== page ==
Brandishing a Firearm in Michigan

Some governmental officials do not respect the Second Amendment and would take away all firearms in the United States if given the opportunity. Prohibiting citizens in Michigan from openly carrying firearms is unconstitutional. Your best defense is an attorney who has extensive experience defending clients charged with firearm charges.

Brandishing a Firearm in Michigan

If you are being prosecuted because you have exercised your 2nd Amendment Rights, you need a lawyer who is willing to do whatever is necessary to win your case. The government only has the right to limit our Constitutional Rights under very limited circumstances. The Michigan State Police and other law enforcement agencies, particularly in the City of Lansing, Ingham County, are using a crime, called Brandishing a Firearm, as a pretext to arrest citizens who are doing nothing more than lawfully and openly carrying a firearm.

What is Brandishing a Firearm?

Michigan law prohibits pointing, waving, or displaying a firearm with the intent to cause fear in another person. Brandishing a firearm in public is a misdemeanor under Michigan law. A conviction may result in up to 90 days in jail, up to 2 years of probation, and a fine of up to $100 upon conviction. Also, if you are convicted of Brandishing a Firearm, you will lose your concealed weapons permit (CPL) and not be able to get it reinstated for a minimum of 8 years.

Law enforcement will rely on the part of the law that prohibits “displaying a firearm with the intent to cause fear in another person.” People may or may not be afraid while in the presence of someone who is openly carrying a firearm in a way that is consistent with the Second Amendment. When an officer is looking to make an arrest, and someone claims to be in fear, he may choose to file a Brandishing a Firearm charge or issue a ticket charging someone with that offense. If the person holding the firearm did not have the intent to put others in fear, he or she is innocent.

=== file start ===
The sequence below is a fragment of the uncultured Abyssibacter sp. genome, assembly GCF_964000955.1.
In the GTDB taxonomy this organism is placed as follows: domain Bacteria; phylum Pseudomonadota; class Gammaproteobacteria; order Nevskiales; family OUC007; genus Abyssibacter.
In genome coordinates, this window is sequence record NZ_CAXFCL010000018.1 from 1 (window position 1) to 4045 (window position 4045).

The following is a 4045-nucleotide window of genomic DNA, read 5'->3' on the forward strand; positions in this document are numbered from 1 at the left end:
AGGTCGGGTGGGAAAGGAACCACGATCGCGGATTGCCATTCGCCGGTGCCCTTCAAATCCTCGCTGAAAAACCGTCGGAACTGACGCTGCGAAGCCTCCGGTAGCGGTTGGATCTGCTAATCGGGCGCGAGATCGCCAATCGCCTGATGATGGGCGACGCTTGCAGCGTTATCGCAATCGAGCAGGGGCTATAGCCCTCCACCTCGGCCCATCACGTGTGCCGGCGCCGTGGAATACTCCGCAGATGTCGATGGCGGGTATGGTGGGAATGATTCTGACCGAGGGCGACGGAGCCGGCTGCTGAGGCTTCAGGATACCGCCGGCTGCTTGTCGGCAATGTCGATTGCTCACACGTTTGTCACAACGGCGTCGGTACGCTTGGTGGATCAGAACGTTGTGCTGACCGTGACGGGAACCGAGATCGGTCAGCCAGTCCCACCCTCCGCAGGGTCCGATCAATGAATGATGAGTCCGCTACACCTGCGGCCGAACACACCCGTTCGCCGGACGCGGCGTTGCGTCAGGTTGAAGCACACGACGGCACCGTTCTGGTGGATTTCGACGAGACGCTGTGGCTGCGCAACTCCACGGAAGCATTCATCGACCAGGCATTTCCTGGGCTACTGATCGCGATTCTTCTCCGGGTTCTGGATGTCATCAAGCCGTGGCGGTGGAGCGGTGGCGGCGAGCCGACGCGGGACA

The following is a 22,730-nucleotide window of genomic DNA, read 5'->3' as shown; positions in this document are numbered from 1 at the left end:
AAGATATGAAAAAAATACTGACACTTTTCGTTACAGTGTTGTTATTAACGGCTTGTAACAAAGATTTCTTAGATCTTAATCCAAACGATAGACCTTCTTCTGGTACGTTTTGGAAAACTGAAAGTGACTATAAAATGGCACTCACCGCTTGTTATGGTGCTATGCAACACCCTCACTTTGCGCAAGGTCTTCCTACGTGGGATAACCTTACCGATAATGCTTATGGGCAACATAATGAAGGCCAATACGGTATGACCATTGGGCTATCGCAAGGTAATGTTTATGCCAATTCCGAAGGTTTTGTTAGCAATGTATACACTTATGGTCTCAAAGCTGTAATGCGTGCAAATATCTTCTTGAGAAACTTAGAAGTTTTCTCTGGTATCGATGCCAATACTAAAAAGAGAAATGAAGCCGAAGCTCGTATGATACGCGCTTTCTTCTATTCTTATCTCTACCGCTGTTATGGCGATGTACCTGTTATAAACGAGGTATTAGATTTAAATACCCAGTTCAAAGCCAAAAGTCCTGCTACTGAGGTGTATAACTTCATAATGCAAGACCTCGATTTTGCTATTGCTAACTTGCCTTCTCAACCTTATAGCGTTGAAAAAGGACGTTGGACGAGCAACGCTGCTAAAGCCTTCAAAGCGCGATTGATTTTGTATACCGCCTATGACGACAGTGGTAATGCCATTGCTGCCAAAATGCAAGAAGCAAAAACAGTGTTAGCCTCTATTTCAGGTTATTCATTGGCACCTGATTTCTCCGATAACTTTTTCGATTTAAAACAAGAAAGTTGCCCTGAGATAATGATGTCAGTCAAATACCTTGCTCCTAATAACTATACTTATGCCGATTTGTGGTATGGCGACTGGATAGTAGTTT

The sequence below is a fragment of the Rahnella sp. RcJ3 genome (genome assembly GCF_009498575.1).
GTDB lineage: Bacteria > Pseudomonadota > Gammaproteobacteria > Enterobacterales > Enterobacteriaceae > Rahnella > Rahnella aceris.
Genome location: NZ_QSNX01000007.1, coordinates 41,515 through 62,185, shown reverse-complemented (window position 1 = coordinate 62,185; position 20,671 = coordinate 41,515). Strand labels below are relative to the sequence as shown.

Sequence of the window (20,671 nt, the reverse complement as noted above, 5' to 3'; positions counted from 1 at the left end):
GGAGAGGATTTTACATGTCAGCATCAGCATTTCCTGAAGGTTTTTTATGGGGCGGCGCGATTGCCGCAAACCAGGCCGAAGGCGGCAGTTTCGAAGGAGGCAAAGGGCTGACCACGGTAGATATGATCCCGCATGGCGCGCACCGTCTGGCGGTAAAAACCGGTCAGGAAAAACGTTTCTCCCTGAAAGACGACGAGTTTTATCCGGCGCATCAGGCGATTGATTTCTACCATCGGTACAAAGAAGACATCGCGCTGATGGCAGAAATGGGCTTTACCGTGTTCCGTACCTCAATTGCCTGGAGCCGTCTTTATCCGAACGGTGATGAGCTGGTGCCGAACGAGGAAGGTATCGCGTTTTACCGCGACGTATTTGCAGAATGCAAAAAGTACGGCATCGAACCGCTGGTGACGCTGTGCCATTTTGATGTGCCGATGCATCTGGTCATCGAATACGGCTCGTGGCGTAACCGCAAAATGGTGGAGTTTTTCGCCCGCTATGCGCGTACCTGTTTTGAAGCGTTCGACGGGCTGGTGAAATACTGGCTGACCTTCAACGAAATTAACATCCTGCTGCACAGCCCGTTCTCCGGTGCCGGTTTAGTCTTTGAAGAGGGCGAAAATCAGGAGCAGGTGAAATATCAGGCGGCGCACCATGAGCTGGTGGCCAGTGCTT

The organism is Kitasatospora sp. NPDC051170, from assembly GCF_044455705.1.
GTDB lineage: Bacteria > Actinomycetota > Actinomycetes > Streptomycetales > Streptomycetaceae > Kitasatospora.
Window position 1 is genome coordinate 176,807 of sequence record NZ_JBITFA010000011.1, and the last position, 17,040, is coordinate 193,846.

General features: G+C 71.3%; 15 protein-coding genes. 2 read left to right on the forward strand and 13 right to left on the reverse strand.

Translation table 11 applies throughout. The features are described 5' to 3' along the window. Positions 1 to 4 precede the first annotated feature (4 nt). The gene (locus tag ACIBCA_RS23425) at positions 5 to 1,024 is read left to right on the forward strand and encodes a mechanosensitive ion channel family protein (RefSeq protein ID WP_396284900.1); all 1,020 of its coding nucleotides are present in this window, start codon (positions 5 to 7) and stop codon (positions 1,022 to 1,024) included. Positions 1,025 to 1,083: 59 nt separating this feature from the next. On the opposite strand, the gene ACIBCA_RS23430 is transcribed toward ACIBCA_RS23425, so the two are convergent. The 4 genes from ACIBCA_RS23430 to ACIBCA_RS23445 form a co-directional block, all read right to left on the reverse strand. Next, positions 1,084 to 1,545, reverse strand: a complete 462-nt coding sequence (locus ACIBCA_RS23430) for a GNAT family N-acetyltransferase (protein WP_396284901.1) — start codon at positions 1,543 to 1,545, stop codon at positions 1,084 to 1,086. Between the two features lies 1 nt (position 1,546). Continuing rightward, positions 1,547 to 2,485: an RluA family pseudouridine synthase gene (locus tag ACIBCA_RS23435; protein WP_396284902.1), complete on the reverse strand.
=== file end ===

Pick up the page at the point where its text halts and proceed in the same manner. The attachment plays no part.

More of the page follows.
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Is civil disobedience or demonstrating with a firearm the same as “brandishing” a firearm?

Generally, openly carrying a firearm is not “brandishing,” even if done during a demonstration or political rally in Michigan. If a person possesses a firearm, including a rifle or pistol, with the intent to put someone in fear, then he or she would be guilty of Brandishing a Firearm. In Michigan, prosecutors and police will consider “knowledge” to be the same as “intent.” In other words, if someone displays, shows, or exhibits a firearm knowing that it will put others in fear, the government will consider this the equivalent of intent.

Being in Possession of an Openly Carried Firearm in the Michigan Capitol Building